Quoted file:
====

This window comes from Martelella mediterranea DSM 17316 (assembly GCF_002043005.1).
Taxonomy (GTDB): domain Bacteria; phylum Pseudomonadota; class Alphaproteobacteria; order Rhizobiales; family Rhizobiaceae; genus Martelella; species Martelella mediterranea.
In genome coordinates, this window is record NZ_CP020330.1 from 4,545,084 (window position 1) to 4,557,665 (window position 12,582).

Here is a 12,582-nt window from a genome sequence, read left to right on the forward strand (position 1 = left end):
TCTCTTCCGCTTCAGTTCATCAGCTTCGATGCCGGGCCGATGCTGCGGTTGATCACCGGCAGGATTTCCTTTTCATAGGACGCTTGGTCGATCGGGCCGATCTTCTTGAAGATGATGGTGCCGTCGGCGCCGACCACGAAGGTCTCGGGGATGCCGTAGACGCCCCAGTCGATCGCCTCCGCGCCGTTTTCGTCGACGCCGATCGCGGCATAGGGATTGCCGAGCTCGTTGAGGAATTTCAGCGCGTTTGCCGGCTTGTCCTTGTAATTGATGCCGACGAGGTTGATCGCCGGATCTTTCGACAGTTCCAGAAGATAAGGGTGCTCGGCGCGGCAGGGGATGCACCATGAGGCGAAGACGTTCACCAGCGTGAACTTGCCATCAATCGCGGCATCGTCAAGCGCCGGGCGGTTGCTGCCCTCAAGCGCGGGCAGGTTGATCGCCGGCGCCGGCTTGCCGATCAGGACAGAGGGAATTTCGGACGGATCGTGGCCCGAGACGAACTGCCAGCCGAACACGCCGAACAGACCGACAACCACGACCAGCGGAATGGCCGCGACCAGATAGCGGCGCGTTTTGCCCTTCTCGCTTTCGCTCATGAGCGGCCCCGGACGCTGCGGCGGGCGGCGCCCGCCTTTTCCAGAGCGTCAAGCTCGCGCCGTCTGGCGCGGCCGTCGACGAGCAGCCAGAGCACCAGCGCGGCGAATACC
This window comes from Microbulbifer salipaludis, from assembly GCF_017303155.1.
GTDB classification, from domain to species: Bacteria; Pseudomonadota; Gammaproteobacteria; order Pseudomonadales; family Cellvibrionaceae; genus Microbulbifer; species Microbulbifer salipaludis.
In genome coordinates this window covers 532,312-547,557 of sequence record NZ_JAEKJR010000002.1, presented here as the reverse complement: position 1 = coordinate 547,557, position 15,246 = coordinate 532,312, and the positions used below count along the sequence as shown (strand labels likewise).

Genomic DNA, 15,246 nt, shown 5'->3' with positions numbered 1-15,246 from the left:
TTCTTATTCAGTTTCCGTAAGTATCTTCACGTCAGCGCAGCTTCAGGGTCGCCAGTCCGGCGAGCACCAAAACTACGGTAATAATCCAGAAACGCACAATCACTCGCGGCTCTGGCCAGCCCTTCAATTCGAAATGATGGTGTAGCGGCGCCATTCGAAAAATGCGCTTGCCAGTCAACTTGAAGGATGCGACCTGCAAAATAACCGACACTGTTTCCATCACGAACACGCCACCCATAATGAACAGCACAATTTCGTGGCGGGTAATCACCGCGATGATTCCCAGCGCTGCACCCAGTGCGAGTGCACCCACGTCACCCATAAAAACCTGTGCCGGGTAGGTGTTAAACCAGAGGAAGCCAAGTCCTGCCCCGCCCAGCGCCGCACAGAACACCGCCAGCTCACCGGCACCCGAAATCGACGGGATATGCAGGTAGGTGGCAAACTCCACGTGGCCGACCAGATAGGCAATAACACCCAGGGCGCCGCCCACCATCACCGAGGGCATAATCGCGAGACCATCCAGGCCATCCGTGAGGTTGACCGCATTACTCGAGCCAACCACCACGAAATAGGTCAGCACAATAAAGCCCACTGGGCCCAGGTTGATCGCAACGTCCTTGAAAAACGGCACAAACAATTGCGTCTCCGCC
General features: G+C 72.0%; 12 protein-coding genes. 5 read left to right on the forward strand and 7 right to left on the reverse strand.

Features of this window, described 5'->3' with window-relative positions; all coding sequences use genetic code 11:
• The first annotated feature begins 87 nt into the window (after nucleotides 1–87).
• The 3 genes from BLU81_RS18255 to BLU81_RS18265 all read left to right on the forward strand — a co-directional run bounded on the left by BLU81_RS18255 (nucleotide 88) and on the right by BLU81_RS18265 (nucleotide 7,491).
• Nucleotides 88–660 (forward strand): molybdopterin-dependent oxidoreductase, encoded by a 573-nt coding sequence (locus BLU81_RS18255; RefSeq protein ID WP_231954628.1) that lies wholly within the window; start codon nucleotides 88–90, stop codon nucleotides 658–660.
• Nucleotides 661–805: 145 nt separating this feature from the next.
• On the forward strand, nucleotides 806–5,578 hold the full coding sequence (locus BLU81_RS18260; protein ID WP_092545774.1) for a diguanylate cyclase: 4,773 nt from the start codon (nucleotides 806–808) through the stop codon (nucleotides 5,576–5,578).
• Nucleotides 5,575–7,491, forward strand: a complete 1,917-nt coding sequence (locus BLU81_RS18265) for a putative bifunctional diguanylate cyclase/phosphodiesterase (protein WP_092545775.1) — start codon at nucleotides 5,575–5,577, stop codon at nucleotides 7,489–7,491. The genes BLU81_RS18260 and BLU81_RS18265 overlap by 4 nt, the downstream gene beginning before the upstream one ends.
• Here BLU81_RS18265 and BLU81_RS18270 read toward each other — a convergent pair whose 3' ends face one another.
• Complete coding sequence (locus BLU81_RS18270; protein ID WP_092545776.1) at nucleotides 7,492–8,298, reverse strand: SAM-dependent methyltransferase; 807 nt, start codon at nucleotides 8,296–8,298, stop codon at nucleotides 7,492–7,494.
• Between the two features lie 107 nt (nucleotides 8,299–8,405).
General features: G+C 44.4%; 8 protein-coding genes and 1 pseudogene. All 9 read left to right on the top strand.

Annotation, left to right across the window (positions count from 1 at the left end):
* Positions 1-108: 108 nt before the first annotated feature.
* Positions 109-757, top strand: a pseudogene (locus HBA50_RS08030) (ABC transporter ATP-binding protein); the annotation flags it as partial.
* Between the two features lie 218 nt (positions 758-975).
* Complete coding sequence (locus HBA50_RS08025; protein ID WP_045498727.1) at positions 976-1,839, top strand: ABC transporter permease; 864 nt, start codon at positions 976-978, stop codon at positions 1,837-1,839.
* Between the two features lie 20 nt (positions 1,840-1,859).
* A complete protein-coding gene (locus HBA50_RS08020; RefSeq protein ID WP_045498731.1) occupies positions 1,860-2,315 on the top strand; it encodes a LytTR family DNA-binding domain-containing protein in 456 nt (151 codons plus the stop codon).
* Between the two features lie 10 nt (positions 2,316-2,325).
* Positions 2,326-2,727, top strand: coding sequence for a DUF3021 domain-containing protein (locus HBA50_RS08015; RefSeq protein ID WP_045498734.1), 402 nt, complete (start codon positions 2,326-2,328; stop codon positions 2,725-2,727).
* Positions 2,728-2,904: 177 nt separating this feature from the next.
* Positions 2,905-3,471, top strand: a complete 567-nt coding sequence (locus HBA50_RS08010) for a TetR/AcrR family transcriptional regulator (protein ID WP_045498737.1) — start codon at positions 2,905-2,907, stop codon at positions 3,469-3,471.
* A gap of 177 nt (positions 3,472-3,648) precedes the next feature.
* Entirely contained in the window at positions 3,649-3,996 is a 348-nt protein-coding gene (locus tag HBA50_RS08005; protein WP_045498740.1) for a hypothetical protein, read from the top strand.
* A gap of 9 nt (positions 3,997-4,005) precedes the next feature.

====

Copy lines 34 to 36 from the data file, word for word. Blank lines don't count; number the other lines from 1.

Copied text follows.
* A gap of 177 nt (positions 3,472-3,648) precedes the next feature.
* Entirely contained in the window at positions 3,649-3,996 is a 348-nt protein-coding gene (locus tag HBA50_RS08005; protein WP_045498740.1) for a hypothetical protein, read from the top strand.
* A gap of 9 nt (positions 3,997-4,005) precedes the next feature.